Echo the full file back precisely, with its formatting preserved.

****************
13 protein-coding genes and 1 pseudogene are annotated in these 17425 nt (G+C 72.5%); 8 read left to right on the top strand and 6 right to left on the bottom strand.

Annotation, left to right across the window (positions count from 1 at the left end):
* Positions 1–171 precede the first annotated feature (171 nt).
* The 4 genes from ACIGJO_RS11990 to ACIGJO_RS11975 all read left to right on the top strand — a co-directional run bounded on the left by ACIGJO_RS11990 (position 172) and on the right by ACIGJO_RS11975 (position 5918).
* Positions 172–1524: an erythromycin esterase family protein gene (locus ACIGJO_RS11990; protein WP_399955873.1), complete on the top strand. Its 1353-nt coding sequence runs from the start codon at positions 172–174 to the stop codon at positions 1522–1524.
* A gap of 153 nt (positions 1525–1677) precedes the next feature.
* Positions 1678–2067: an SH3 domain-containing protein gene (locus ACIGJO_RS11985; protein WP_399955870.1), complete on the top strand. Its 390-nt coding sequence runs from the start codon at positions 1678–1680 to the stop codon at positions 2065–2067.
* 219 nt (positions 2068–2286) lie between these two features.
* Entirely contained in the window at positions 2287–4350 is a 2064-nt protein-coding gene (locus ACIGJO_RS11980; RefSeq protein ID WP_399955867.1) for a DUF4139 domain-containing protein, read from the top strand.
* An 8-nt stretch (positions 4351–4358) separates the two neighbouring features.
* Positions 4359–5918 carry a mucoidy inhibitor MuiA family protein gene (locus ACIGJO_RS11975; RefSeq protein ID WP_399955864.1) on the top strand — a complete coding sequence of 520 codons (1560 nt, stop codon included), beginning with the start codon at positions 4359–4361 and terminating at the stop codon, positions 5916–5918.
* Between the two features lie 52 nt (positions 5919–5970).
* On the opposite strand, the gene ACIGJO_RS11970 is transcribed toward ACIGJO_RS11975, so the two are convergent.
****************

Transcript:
13 protein-coding genes and 1 pseudogene are annotated in these 17425 nt (G+C 72.5%); 8 read left to right on the top strand and 6 right to left on the bottom strand.

Annotation, left to right across the window (positions count from 1 at the left end):
* Positions 1–171 precede the first annotated feature (171 nt).
* The 4 genes from ACIGJO_RS11990 to ACIGJO_RS11975 all read left to right on the top strand — a co-directional run bounded on the left by ACIGJO_RS11990 (position 172) and on the right by ACIGJO_RS11975 (position 5918).
* Positions 172–1524: an erythromycin esterase family protein gene (locus ACIGJO_RS11990; protein WP_399955873.1), complete on the top strand. Its 1353-nt coding sequence runs from the start codon at positions 172–174 to the stop codon at positions 1522–1524.
* A gap of 153 nt (positions 1525–1677) precedes the next feature.
* Positions 1678–2067: an SH3 domain-containing protein gene (locus ACIGJO_RS11985; protein WP_399955870.1), complete on the top strand. Its 390-nt coding sequence runs from the start codon at positions 1678–1680 to the stop codon at positions 2065–2067.
* 219 nt (positions 2068–2286) lie between these two features.
* Entirely contained in the window at positions 2287–4350 is a 2064-nt protein-coding gene (locus ACIGJO_RS11980; RefSeq protein ID WP_399955867.1) for a DUF4139 domain-containing protein, read from the top strand.
* An 8-nt stretch (positions 4351–4358) separates the two neighbouring features.
* Positions 4359–5918 carry a mucoidy inhibitor MuiA family protein gene (locus ACIGJO_RS11975; RefSeq protein ID WP_399955864.1) on the top strand — a complete coding sequence of 520 codons (1560 nt, stop codon included), beginning with the start codon at positions 4359–4361 and terminating at the stop codon, positions 5916–5918.
* Between the two features lie 52 nt (positions 5919–5970).
* On the opposite strand, the gene ACIGJO_RS11970 is transcribed toward ACIGJO_RS11975, so the two are convergent.